As a precautionary measure, after receiving my second dose of the Moderna vaccine on Friday, I chose not to ride that evening. The instances of people experiencing flu-like symptoms within hours of their second shot has been high enough that didn’t want to take a chance.
Spending two-hours with an accelerated heart-rate might have brought on any would-be side effects even sooner. Notwithstanding, I wanted to be available for my mom, who received her second dose when I did, should she experience any side effects.
Other than being a little tired at the end of the day and not sleeping well, I woke up Saturday with no fever, no chills, and no headache. Because I’d made it through the night and 15-hours had passed without any symptoms or side effects, I decided to ride early yesterday. I had already missed two days last week, and I haven’t missed three days of riding in one week since 2018.
It was chilly when I left the driveway — 45° or so. I dressed in layers because I expected it to be in mid-60s by the time I returned. Grateful that I dodged the bullet on vaccine side effects, I chose a fast route that began with a six mile downhill stretch from Fallbrook into Bonsall.
Despite wearing three longsleeve shirts, one of them thermal, about three miles in I felt unusually chilly. After another few miles, I adjusted my helmet because it felt too tight — putting excess pressure on the front of my head. Shortly after that, I began sweating. That’s when I realized the chills, headache, and sweat were side effects from the vaccine. I considered turning around, but none of it seemed too severe.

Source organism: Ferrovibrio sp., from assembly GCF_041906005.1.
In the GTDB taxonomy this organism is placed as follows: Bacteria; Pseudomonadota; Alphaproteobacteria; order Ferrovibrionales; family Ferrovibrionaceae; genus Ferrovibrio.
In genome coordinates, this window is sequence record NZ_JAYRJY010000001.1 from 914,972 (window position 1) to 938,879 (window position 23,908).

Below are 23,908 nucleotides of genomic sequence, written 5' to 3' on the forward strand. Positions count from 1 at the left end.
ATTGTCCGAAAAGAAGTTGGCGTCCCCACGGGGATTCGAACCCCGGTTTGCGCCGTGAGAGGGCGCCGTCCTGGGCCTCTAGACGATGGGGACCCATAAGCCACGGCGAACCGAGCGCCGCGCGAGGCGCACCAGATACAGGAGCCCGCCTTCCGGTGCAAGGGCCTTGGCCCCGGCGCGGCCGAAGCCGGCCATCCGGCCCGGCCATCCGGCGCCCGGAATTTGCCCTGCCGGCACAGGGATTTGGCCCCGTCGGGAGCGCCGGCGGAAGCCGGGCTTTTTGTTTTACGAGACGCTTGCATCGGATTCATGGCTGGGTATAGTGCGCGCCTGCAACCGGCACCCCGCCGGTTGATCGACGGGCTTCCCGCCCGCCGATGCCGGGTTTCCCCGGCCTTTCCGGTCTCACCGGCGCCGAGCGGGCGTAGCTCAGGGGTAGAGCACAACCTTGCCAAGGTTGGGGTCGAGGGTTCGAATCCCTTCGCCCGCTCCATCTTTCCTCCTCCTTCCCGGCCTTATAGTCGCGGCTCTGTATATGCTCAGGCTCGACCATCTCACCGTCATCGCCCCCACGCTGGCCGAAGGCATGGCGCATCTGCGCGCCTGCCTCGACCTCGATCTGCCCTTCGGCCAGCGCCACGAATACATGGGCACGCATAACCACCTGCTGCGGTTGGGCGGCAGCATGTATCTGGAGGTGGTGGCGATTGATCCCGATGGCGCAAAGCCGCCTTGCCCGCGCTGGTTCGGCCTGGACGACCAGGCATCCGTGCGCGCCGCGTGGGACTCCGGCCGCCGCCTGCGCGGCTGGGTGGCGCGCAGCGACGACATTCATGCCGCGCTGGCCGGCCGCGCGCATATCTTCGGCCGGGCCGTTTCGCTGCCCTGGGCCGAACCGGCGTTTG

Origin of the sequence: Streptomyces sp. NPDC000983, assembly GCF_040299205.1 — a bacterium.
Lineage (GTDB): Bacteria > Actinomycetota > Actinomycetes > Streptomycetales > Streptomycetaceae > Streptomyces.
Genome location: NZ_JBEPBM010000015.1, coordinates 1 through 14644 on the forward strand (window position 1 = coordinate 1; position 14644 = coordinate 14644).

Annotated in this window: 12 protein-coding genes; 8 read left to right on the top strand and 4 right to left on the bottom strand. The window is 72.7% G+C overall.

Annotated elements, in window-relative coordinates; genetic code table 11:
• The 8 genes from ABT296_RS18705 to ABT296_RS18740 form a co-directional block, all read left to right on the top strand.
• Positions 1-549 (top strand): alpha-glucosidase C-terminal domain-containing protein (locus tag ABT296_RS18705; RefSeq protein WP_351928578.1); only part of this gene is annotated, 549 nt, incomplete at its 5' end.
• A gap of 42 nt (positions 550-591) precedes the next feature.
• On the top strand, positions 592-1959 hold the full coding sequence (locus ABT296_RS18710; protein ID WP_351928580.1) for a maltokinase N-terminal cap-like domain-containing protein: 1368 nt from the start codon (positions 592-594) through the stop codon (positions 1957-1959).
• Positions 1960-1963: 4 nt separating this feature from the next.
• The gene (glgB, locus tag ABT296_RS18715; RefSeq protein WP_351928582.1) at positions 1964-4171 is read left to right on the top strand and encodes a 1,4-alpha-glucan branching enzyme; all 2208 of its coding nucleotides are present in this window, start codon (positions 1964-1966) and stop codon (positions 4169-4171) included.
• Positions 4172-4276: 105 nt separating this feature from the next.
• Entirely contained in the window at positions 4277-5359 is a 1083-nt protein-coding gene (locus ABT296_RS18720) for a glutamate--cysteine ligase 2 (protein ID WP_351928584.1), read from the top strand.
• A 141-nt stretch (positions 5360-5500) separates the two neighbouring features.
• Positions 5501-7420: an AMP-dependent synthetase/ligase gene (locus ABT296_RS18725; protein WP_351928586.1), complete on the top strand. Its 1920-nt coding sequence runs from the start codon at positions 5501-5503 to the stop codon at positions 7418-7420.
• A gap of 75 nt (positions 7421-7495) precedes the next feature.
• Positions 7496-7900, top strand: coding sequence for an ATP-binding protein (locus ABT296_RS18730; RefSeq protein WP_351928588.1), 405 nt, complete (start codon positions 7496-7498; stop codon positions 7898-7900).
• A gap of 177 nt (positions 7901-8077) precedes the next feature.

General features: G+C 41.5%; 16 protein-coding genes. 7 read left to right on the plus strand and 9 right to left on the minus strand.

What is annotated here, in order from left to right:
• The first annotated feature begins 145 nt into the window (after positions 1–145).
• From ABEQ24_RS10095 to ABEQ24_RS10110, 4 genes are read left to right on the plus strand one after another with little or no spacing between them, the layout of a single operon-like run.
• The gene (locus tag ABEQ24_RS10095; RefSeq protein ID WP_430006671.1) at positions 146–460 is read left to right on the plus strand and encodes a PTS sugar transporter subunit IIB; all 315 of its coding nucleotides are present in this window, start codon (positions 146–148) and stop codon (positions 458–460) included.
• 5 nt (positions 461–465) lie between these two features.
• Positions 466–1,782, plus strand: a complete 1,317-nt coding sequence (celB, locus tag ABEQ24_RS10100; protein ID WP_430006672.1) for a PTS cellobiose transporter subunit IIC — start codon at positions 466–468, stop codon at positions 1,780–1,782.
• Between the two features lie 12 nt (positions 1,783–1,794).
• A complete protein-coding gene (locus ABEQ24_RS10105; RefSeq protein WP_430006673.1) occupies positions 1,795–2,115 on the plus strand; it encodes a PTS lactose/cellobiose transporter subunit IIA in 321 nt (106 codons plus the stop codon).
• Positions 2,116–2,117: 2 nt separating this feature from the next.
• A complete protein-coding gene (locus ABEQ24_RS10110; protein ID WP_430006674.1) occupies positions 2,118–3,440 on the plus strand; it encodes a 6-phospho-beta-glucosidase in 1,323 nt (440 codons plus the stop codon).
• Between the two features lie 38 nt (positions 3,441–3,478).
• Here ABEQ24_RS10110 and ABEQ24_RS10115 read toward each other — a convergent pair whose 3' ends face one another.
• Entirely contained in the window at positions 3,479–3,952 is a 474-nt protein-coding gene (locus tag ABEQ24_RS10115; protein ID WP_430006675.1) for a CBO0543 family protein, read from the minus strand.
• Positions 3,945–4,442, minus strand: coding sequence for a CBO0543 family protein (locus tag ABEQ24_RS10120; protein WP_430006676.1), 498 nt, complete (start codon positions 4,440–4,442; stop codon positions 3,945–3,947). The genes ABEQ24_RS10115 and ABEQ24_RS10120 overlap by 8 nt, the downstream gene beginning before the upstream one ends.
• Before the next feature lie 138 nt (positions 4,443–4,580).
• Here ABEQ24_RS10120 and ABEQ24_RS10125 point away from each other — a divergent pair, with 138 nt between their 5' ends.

After riding 8-miles on Highway 76, I was past the point of no return for my chosen route. That’s when I began shaking. I sipped some water in hopes that hydration would minimize the symptoms. It did not.
At the turnaround point I got off my bike to take a picture, eat a banana, and drink more water. My knees were weak and I felt bodyaches from head to toe. I got back on my bike and just charged home. The headache got so bad on my return, that I took my helmet off and strapped to my shoulder bag. Through ignorant determination, I completed the 6-mile climb back into Fallbrook, but my breathing was shallow and my stamina was noticeably lessened by the other side effects.
Once home and while I still had some strength, I made my mother a lunch of peanut butter on saltine crackers, a couple of Girl Scout cookies, and a Coke. I spent the remainder of the day on the sofa, underneath 2 blankets, sleeping on and off, and mumbling incoherently as though it were my last day on earth — which I believed it was. I hadn’t felt flu-like symptoms this severe since having the H1N1 virus in 2010.
Just after 8pm last evening, the fever broke and the chills stopped. With nothing planned to write for the week, I thought I’d share this story with you — about a man so committed to riding a bike each day, that he was willing to risk his health to do it. And in a little while, I’m going to do it again. Wish me luck.
This is what I think about when I ride… Jhciacb
This week by the numbers…
Bikes Ridden: 5
Mph Avg: 15.8
Seat Time: 8 hours 49 minutes
Whether you ride a bike or not, thank you for taking the time to ride along with me today. If you haven’t already, please scroll up and subscribe. If you like what you read, give it a like and a share. If not, just keep scrollin’. Oh, and there’s this from Mick Ronson. Enjoy…!